Today saw the beginning of the rehearsal process for my third concert here in Vancouver. This is probably the most demanding concert of the year and I thought I would write a little report on the thoughts I have throughout the process. I have found writing creates the kind of reflection that helps me understand what I am doing and to learn from the mistakes that are, unfortunately, inevitable.
The theme of the concert is Strange beasts and the music is full of real or imagined animals. Birds, of course, being the animals that sing, feature heavily, but there is a consort of other beasts accompanying the usual suspects. My objectives in putting together this program were, on the one hand, to push the choir a little by including some really demanding music, and, on the other, to see if I could put together a program that is fun – one that puts a smile on the face of the audience. Or, perhaps more precisely, explore a broader set of emotions than choral concerts most of the time do.
The unusual thing is that this concert is exceptionally demanding for me. Some of the pieces will test my ability to hear whether all is as it should be, some will test my skills as a pedagogue, and a few pieces really test my conducting skills with their continuously changing beat patterns. I tried to prepare as well as I could, but with material like this, you always feel ill prepared. So I entered the first rehearsal quite nervous.
Entering, by the way, literally happens like this (this is my door-to-door commute):
I have to say that the rehearsal had a calming effect on me. We made it through almost everything, albeit via some fairly iffy passages. But, on the whole, it was better than I expected. The singers are clearly either even better sight-readers than I imagined, or had put in some time navigating the difficult spots. Three contemporary works form the bulk of the program: four movements from Philippe Bodin’s Bizarre Bestiaire, Jan Sandström’s Biegga luothe and the premiere of a work by Paul John Rudoi. The latter two are pretty much bread and butter for this choir, not that they aren’t without their demands. As are the Renaissance madrigals I programmed as a sherbet between the main courses and the Ravel Trois Chansons that end the concert. But it is the Bodin that makes this concert demanding. Here is a page from one of the movements. Needless to say, the basic tempo is pretty snappy.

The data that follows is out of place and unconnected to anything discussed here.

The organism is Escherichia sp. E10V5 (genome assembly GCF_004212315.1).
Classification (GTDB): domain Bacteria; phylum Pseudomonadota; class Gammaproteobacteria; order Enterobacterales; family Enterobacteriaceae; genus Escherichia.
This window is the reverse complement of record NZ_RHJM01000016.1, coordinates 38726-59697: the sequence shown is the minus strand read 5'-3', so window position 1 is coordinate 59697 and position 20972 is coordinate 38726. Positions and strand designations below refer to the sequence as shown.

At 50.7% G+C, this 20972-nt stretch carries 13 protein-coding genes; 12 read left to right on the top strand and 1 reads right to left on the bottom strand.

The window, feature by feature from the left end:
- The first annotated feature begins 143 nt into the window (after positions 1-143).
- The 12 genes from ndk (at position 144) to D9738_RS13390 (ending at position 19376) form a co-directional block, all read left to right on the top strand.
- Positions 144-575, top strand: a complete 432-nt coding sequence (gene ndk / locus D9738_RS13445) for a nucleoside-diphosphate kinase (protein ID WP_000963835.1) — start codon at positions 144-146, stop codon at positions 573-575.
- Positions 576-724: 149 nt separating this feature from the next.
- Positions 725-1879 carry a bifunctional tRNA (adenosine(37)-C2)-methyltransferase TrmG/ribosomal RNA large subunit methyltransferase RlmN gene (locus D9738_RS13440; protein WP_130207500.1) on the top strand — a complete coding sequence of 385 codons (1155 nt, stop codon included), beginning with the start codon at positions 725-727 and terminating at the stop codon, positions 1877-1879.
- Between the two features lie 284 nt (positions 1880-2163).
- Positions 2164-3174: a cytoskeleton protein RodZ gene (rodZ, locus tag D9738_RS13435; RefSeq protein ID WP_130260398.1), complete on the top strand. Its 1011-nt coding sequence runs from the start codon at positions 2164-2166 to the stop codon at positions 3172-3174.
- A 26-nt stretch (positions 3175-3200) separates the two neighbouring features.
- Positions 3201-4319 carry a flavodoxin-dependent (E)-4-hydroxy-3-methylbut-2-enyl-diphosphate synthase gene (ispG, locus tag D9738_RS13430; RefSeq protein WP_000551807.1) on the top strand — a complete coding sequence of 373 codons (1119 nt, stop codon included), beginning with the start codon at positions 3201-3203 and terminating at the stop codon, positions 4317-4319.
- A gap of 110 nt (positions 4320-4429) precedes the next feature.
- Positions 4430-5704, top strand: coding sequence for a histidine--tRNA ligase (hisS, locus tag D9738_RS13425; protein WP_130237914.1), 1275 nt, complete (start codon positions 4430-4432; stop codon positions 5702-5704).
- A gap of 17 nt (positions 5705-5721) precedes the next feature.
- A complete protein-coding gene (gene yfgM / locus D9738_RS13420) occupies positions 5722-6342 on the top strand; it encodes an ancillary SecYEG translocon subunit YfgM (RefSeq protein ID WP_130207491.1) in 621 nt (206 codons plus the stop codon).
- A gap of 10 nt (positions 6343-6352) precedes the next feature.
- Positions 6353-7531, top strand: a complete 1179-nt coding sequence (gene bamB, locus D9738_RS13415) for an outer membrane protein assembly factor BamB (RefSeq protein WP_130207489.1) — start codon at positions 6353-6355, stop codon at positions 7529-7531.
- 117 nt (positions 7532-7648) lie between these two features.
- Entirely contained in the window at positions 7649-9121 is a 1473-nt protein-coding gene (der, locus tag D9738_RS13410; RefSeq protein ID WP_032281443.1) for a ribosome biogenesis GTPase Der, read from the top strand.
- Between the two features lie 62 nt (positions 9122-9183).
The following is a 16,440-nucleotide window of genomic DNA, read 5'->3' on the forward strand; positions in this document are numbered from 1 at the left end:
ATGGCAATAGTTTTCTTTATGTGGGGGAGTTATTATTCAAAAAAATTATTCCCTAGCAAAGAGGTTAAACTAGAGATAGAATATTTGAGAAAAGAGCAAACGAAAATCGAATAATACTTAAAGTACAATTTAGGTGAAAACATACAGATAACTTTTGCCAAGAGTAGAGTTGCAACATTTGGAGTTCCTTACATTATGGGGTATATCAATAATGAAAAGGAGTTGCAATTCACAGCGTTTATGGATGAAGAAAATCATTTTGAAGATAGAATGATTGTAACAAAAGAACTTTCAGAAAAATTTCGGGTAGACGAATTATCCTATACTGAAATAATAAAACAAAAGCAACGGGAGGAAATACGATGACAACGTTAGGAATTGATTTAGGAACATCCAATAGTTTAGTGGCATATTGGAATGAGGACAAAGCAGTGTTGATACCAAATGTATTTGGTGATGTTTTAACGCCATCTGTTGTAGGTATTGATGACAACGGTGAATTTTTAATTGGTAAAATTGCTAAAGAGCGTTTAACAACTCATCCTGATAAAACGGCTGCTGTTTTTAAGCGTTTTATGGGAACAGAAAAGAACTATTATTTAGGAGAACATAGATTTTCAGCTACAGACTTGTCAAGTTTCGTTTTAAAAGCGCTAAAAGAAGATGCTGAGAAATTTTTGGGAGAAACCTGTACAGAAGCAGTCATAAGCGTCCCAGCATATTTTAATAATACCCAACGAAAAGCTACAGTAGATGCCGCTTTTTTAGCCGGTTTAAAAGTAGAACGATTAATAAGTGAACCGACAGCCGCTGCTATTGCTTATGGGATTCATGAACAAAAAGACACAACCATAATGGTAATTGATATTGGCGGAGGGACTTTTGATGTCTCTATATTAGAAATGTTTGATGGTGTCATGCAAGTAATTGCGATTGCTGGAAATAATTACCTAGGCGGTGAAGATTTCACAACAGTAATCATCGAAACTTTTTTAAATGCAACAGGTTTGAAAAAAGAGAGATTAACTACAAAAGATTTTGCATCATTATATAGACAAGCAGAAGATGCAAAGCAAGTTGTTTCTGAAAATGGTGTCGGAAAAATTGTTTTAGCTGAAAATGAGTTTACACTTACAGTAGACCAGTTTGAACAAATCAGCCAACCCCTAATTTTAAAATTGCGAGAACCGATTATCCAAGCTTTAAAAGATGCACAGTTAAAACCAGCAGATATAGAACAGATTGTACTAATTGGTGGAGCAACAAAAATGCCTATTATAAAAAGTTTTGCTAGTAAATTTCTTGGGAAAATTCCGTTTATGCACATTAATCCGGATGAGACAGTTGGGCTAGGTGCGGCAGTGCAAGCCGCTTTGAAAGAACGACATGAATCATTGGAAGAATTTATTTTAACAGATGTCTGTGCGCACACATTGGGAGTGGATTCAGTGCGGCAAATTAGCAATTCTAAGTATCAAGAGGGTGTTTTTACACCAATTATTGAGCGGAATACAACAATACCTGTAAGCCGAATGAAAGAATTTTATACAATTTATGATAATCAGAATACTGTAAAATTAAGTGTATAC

The harmonies are lovely, but complex; the rhythms are ever-changing; the intervals are well-written, but demanding; and singing French in a quick tempo is not all that simple. But when you get it right, it sounds natural and fresh. Based on today, I think we are going to be OK.
One lovely thing about my job is that now, in the early afternoon, my day’s work is done. I will be preparing for tomorrow – a really interesting session with composers that I will report on tomorrow – and I have a ton of writing I need to do for future projects, but I can do all that in my own time and enjoy this brilliant autumnal day as I see best. Sometimes I feel a little sheepish for being allowed to do what I most love for a living, and being so free at the same time.